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US Got Little From Chinese Visit

Over the last half year, China's military has carefully unveiled its J-20 stealth airplane, threatened US ships and hosed them down, discussed plans for an aircraft carrier and boasted of their being equals with the US on the global stage. Now we hear from respected naval expert Norman Polmar that the PLAN has successfully tested a submarine launched ballistic missiles for the first time. In light of all this, we asked the Heritage Foundation's Dean Cheng, one of Washington's most respected Chinese military analysts, to give us some idea of what actually happened during the recent visit of President Hu Jintao and what it means for them and for us. His title says it all: Hu Came and All I Got Was a Joint Statement.

Now that the visits of US Secretary of Defense Robert Gates to China and President Hu Jintao to the United States, the question that naturally comes to mind is what, if anything, has changed in US-China security relations.

Much ballyhooed was the announcement that the United States and the PRC had initialed an agreement for a jointly financed nuclear security center. While, certainly, anything that reduces the possibility of nuclear materials falling into the wrong hands is to be welcomed, one has to wonder whether China was ever the most likely source of nuclear materials, compared with North Korea or Pakistan.

Indeed, if there were genuine interest in limiting vulnerable nuclear materials, one might have expected the Chinese to be willing to forego their planned sale of two new nuclear reactors to Pakistan, but there is no evidence that the US-China summits addressed this issue, much less reached such a conclusion.

Beyond this agreement, it’s even harder to identify any developments that would make either of these meetings especially memorable. Secretary of Defense Gates had indicated that he wanted to emplace dialogue on four topic areas: nuclear weapons, cyber security, outer space, and missile defense. The Chinese rebuffed him on all four (although, to be fair to Beijing, there is nothing that prevents either side from raising these issues in the ongoing S&ED talks).

For the presidential summit, the achievements are even more limited. Apparently after much wrangling between the US and Chinese sides, consuming much of the working-level efforts, a paragraph was included on North Korea (paragraph 18 of the Joint Statement). That the statement actually acknowledges North Korean uranium reprocessing is seen as a landmark achievement—as though North Korea itself had not displayed its reprocessing efforts to visiting American scientists even prior to the summit.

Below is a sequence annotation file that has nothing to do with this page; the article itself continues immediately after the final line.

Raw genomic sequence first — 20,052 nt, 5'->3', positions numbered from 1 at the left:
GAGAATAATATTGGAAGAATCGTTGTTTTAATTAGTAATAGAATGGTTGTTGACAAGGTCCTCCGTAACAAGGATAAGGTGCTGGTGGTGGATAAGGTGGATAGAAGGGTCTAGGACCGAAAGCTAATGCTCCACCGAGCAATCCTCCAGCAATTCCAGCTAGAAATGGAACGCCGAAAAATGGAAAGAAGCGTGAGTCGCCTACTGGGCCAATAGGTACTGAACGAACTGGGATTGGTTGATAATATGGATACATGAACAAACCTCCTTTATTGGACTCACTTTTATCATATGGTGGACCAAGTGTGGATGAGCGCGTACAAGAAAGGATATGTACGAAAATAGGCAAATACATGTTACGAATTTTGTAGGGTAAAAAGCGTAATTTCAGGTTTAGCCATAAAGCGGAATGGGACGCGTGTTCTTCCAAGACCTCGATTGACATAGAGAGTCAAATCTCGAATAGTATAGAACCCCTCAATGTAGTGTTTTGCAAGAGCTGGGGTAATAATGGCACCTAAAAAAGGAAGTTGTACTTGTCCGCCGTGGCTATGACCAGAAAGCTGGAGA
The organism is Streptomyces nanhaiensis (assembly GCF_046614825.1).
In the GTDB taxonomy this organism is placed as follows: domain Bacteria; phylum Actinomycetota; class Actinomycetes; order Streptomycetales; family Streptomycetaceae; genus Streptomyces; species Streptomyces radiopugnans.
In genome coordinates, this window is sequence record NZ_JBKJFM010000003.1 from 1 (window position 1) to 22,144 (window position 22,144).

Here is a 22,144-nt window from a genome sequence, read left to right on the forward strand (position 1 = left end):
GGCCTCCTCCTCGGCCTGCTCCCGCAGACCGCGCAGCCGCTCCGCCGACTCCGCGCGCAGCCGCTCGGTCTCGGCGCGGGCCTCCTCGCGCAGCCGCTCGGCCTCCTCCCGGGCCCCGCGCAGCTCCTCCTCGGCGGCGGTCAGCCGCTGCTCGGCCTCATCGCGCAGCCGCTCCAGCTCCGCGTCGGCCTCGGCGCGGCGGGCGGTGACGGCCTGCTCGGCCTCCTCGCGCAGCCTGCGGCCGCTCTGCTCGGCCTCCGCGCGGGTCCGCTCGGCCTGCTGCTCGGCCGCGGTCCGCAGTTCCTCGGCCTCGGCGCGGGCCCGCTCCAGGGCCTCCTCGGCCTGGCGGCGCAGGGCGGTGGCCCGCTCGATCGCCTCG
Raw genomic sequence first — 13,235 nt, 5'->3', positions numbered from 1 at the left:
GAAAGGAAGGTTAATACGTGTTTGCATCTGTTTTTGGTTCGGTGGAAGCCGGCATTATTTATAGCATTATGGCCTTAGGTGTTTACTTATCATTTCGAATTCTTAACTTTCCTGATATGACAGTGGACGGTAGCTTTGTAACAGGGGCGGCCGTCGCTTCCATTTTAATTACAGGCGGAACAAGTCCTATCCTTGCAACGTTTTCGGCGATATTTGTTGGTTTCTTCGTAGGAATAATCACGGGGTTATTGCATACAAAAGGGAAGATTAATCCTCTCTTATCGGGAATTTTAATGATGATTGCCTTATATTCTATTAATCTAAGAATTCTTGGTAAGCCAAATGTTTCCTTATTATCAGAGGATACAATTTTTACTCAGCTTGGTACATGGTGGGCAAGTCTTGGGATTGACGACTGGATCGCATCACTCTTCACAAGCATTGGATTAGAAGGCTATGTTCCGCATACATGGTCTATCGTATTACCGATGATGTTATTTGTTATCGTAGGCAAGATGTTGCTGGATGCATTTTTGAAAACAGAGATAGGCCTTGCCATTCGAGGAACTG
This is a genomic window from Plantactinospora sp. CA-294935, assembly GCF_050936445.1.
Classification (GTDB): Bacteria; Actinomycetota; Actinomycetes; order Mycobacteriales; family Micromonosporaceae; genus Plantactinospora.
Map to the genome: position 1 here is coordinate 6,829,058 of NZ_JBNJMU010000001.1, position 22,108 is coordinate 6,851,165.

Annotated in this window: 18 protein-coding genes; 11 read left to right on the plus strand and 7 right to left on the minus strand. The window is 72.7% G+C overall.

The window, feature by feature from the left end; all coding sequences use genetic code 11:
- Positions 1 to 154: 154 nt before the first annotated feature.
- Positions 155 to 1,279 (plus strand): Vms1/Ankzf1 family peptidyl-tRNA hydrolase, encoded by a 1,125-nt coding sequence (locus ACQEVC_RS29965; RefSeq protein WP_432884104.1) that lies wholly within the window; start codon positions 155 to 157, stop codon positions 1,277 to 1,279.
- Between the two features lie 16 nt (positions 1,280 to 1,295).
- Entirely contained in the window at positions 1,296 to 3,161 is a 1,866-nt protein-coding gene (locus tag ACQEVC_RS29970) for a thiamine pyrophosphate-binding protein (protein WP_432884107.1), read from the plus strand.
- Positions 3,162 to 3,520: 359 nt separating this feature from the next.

The Obama administration has also indicated that it welcomes China’s improved willingness to take North Korea to task, but thus far, there is little evidence that China has accepted the international verdict that it was the North Koreans who sank the South Korean frigate Cheonan, or criticized Pyongyang for its shelling of a South Korean island, killing both military personnel and civilians. Ultimately, less attention on the state of US-Chinese security relations was generated by the summit than by two Chinese weapons tests that effectively book-ended the summits. The first was the test flight of a prototype J-20 stealth fighter. That test garnered significant attention, both because of the timing (being tested on the eve of Secretary of Defense Gates’ visit), and because it seemed to belie rosy predictions that China would not be fielding a fifth generation fighter for at least a decade.

And there are now reports that China has finally tested the JuLang-2 (JL-2) submarine-launched ballistic missile (SLBM). Long in development, the JL-2, with its 5000 mile range, would give China’s nuclear arm much greater reach. With up to five of the new Type 094 nuclear-powered ballistic missile submarines (SSBNs) entering service, the combination of new subs and new missiles would give China a substantially more secure second-strike capability than it has hitherto enjoyed. But it would also mark a significant expansion of China’s nuclear weapons force, which had previously fielded less than a score of long-range ICBMs capable of reaching the United States. All of which suggest that President Hu will be handing to his successor, Xi Jinping, in the 2012 succession, a much more robust People’s Liberation Army (PLA). It will be a PLA which will have the modern weapons, and arguably the associated doctrine and trained soldiers, sailors, and airmen, to fight Local Wars Under Modern, Informationalized Conditions.

One wonders how much time, amidst the haggling over the wording of the US-China Joint Statement, the American side took to think about that?

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